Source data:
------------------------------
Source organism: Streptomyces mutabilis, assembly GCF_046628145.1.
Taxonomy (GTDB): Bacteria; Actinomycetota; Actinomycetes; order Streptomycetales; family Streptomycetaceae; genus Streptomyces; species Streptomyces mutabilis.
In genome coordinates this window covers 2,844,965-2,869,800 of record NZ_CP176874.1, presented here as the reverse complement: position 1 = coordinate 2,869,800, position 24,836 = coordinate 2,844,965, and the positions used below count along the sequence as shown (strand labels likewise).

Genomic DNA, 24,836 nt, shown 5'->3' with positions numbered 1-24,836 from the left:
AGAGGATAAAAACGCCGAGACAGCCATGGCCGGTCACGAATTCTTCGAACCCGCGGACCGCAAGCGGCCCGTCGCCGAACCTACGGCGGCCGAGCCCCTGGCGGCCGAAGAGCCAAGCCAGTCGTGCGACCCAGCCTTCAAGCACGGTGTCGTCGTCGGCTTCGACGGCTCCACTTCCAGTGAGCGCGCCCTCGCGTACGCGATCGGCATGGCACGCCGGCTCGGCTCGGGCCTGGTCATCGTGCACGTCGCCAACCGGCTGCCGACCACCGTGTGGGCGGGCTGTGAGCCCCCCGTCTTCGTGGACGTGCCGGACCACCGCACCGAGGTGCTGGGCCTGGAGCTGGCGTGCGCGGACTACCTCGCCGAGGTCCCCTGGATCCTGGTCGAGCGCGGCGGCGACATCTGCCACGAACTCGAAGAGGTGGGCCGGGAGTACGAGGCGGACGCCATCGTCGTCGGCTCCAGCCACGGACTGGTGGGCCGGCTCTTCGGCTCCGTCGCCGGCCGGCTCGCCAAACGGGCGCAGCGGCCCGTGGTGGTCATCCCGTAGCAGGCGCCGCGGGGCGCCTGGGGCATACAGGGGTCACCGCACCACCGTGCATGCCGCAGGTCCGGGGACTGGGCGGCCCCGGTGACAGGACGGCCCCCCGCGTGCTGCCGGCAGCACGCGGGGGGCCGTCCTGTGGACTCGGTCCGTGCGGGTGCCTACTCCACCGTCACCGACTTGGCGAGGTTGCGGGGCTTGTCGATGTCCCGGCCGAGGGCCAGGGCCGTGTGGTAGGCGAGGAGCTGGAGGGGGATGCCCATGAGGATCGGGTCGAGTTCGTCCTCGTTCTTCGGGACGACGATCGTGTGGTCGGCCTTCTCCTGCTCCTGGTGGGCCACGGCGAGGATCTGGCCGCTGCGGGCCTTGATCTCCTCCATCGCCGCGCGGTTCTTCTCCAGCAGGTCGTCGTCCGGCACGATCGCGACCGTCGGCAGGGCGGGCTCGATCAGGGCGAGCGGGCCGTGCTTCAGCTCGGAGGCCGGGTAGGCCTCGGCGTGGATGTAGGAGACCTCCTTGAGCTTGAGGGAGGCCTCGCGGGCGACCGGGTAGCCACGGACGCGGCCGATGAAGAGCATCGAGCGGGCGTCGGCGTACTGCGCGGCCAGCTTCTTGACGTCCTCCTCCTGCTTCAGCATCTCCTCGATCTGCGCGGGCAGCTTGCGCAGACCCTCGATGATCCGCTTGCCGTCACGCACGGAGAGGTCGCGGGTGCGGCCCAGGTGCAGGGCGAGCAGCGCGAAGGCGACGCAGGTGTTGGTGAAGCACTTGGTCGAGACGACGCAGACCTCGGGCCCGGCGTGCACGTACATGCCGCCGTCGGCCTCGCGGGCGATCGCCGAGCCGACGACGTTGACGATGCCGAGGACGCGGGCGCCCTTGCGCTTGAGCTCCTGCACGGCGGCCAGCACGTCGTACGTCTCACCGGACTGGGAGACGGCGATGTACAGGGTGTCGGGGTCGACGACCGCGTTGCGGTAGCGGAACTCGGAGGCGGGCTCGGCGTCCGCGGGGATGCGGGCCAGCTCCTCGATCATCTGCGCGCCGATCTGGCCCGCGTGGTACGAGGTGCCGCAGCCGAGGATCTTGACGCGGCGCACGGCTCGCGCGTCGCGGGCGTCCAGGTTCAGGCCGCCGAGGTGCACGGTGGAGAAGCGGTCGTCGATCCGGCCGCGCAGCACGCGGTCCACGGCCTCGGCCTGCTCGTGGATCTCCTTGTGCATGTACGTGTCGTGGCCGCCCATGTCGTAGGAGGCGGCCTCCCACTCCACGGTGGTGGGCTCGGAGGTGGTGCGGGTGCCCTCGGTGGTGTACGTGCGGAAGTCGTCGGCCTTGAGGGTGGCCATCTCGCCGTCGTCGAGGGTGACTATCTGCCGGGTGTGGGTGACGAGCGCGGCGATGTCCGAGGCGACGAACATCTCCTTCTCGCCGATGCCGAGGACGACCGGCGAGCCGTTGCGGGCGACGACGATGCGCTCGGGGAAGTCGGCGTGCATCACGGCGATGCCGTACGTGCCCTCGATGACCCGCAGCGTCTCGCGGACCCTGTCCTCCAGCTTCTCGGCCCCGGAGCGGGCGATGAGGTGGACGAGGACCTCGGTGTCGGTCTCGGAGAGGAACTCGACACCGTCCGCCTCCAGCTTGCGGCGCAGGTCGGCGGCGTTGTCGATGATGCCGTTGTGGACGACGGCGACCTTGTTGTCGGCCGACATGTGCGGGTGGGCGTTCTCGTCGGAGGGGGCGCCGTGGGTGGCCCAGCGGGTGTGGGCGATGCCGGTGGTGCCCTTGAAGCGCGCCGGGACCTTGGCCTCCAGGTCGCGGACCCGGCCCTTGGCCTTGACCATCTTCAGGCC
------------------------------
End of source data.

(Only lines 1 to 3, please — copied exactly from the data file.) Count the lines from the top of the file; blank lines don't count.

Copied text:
Source organism: Streptomyces mutabilis, assembly GCF_046628145.1.
Taxonomy (GTDB): Bacteria; Actinomycetota; Actinomycetes; order Streptomycetales; family Streptomycetaceae; genus Streptomyces; species Streptomyces mutabilis.
In genome coordinates this window covers 2,844,965-2,869,800 of record NZ_CP176874.1, presented here as the reverse complement: position 1 = coordinate 2,869,800, position 24,836 = coordinate 2,844,965, and the positions used below count along the sequence as shown (strand labels likewise).